Since a border has existed on the island of Ireland, smugglers have exploited the lawless roads that stretch from southern Armagh to the North Louth region in the east, to the Fermanagh border with Donegal in the Republic of Ireland in the West.
But smuggling in the region has grown from a local phenomenon to an international business that stretches from the hills, fields and back roads of the Irish borders to England, Europe and the Far East. Alan McQuillan, a veteran Royal Ulster Constabulary (RUC) officer who became the last head of the UK Asset Recovery Agency (ARA), said the Provisional IRA’s Troubles and South Armagh Brigade “industrialized” the contraband.
McQuillan recalled that when he arrived at the heavily fortified and repeatedly attacked Crossmaglen police station in 1982, the IRA’s South Armagh team was already conducting a series of highly sophisticated smuggling operations.
“I remember going into a house and in one of the rooms there were hundreds of boxes of powdered detergent from floor to ceiling. At the time, the Republic of Ireland, which is located a short distance to the south, was experiencing a major recession and the Dublin government had to create emergency “luxury taxes” on products, including overnight detergent powder. .
“And almost overnight, South Armagh smugglers, under the control of the IRA, started buying cheaper washing powder in Northern Ireland and smuggling it across the border where it went on sale. at a cheaper price than the official price in southern stores. . They were making around £ 1 for every box they sold in the Republic and it brought them a fortune during that ‘luxury tax’ period, “he said.
However, until the advent of human smuggling, the most lucrative scandal for the IRA’s South Armagh Brigade and the smugglers who worked around it was the sale of cheaper but illegal “washed” diesel: agricultural or household heating oil that It was treated with chemicals to change from green to red and is sold for vehicles.
The former crime boss in the former RUC, retired deputy chief of police Raymond White, began studying terrorist financing and crime while in FBI training school in 1983. Like McQuillan, White has seen growth. South Armagh / North exponential Louth’s smuggling cult of what was once a “war chest” to fund the IRA’s armed campaign into a “privatized” “international trading company” that has even recruited some of the former enemies Loyalists of Provisionals in the trade.
“Something fascinating happened after the IRA’s ceasefire in the mid to late 1990s. The smugglers under their control were producing so much illegal diesel that there was a glut, which the domestic Irish underground market could not absorb.
“So the same people who were helping to bomb England during the riots started smuggling diesel to shippers across the Irish Sea at low prices free of duty and tax. These connections that were forged in the mid to late 1990s helped build a network in England and those contacts were later used in the human trade, ”White said.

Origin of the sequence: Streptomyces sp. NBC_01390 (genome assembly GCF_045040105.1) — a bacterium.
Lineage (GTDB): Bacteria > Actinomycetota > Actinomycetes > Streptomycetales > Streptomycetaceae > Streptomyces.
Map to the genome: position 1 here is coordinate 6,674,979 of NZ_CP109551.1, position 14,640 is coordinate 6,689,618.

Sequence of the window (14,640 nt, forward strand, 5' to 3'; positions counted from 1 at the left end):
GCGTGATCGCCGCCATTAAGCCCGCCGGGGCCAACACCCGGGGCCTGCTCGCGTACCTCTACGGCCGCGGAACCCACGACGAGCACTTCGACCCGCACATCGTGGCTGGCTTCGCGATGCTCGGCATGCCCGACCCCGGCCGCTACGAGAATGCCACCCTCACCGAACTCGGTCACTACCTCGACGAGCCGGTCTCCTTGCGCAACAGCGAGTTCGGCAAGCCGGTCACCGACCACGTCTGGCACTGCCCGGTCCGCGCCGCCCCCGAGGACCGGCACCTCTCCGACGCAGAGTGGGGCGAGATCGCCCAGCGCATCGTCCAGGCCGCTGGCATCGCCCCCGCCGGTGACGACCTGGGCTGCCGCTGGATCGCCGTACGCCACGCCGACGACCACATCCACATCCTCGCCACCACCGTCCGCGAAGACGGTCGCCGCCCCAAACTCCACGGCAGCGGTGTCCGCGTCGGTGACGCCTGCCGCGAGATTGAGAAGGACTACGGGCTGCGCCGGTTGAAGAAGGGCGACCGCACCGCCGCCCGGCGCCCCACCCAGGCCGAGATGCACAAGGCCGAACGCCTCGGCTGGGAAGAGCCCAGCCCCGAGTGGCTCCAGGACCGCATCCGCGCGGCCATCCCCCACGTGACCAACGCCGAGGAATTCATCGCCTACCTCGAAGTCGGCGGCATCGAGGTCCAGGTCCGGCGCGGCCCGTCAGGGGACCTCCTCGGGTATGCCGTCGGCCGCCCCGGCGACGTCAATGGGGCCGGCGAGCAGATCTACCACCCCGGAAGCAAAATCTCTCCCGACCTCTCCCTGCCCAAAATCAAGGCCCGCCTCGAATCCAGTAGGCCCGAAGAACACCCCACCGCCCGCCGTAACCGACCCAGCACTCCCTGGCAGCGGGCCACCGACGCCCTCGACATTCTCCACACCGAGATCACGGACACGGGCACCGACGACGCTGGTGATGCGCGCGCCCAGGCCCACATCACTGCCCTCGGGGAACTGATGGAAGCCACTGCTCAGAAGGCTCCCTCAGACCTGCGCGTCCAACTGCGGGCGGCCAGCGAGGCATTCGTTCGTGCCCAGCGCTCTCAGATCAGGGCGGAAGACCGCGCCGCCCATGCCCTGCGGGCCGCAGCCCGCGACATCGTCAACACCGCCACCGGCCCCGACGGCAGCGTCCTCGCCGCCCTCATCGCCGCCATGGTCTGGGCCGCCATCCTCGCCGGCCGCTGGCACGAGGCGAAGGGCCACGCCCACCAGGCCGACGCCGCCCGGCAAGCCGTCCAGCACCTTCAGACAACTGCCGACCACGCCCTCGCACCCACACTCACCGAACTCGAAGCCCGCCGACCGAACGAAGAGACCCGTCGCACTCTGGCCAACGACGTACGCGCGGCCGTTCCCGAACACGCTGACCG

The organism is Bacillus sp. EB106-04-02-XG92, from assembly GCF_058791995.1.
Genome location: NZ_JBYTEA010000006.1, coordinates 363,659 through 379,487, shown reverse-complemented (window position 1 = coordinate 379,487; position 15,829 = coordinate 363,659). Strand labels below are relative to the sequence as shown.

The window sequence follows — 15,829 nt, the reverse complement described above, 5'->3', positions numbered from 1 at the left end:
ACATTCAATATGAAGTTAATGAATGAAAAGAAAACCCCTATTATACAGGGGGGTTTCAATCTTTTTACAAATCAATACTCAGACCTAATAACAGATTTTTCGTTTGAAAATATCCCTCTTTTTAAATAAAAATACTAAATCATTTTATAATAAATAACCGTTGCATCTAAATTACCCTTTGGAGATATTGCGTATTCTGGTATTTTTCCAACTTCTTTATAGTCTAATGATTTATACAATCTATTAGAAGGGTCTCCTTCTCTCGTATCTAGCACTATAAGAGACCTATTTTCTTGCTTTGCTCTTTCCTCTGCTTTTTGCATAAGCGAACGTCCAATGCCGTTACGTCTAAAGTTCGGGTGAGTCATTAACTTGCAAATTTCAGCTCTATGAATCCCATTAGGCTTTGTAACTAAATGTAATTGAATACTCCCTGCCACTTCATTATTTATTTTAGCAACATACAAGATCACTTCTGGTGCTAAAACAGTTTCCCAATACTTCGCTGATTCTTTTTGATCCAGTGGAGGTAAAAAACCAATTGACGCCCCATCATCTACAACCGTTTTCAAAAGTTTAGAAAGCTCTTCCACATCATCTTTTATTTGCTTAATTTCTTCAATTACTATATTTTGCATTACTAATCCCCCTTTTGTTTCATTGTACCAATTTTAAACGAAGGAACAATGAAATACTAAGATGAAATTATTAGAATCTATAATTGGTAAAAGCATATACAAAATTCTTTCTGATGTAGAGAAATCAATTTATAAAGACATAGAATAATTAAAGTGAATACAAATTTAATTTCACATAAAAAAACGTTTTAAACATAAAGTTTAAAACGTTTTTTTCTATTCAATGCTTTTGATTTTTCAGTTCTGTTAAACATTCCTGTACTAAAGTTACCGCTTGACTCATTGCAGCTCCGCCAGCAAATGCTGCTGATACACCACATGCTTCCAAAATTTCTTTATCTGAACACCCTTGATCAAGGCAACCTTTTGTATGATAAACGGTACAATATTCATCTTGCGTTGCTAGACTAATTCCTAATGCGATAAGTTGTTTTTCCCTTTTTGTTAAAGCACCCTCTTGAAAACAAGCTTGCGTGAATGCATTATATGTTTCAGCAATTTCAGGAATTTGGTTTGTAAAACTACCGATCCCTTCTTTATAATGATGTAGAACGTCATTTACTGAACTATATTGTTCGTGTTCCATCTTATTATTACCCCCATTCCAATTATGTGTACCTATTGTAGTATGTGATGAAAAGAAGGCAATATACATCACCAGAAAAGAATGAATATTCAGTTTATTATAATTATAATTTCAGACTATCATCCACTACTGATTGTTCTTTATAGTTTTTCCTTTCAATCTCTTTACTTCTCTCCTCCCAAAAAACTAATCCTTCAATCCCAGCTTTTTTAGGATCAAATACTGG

McQuillan said the rewards to be derived from the human trade were enormous. “We broke up a smuggling operation in 2005 that was running from the back of a Chinese restaurant in central London. Basically, there was an employee managing more than 1,000 bank accounts spread across the UK, which were filled with the money that trafficked people paid to come from China to the UK. In that operation alone, and don’t forget this was 15 years ago, the ARA found out that it generated around £ 300 million that this guy was transferring to the Snakehead gangster accounts in Shanghai, ”McQuillan said.
Another by-product of the globalization of smuggling along the Irish border has been the vision of former enemies of the Troubles colluding with each other to amass fortunes from the misery of others. Cooperation and collusion between some loyalists in the criminal underworld and their deadly enemies in the IRA’s South Armagh Brigade is now commonplace.
The driver of the truck in which the bodies of 39 men, women and teenagers were found in Grays, Essex, last year was Maurice “Mo” Robinson. He pleaded guilty to the killing of the Vietnamese migrants and had been promised £ 60,000 for this one smuggling operation that went so tragically wrong. Unlike the other defendants in the case, Robinson hails from a loyal Ulster community in a Protestant outpost of North Armagh. Most of the other convicted are Catholics and nationalists from South Armagh and the Irish border counties and their historical ties to the Republican-led smuggling networks along the border.
While the smuggling cult is now an apolitical “privatized” multibillion dollar business, the human cost on the side of human trafficking continues to anger men like McQuillan.
Referring to the Vietnamese victims left to suffocate in a refrigerated truck in Essex, McQuillan reflected: “They treated these people as they still treat others like them like bags of onions to be moved from one place to another.”
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